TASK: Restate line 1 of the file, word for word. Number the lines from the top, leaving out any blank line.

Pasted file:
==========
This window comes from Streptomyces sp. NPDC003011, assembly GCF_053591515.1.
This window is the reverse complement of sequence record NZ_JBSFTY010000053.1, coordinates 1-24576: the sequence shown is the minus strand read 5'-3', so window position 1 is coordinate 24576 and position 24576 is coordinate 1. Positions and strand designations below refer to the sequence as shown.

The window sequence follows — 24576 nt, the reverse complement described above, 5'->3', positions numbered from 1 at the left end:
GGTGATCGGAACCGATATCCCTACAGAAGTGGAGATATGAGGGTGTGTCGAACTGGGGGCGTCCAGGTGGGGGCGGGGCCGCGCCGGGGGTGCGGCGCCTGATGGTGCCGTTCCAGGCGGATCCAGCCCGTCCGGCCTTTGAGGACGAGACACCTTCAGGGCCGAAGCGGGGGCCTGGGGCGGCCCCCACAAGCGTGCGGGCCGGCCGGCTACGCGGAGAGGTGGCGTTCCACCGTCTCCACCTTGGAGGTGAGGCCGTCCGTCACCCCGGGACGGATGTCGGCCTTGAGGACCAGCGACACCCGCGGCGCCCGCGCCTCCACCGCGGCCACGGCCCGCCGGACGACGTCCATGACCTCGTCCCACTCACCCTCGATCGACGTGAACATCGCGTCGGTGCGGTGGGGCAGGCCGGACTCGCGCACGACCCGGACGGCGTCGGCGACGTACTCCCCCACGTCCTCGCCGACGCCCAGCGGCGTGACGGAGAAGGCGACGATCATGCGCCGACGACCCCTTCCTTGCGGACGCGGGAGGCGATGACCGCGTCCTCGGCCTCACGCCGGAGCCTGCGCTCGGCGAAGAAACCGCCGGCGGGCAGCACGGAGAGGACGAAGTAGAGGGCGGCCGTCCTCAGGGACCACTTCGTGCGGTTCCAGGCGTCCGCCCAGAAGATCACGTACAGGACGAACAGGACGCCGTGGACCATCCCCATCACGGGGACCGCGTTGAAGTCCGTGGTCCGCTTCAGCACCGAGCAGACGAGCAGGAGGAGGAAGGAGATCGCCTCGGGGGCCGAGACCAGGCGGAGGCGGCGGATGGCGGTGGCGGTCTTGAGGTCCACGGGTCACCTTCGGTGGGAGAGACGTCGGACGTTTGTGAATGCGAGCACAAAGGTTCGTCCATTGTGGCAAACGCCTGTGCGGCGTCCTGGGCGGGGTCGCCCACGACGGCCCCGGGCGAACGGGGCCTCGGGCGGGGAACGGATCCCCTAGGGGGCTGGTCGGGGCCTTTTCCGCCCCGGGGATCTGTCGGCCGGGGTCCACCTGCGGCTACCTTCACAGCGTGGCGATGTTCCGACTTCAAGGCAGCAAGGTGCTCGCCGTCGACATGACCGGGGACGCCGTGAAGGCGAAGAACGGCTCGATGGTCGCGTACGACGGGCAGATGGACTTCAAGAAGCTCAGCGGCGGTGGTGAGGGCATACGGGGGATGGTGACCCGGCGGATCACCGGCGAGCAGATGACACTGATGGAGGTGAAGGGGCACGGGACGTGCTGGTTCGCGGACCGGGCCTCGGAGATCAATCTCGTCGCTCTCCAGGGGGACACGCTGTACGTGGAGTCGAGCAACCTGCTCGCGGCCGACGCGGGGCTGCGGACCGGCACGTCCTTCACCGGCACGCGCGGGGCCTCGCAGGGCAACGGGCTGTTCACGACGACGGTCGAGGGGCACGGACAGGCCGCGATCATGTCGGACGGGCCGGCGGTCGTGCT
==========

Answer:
This window comes from Streptomyces sp. NPDC003011, assembly GCF_053591515.1.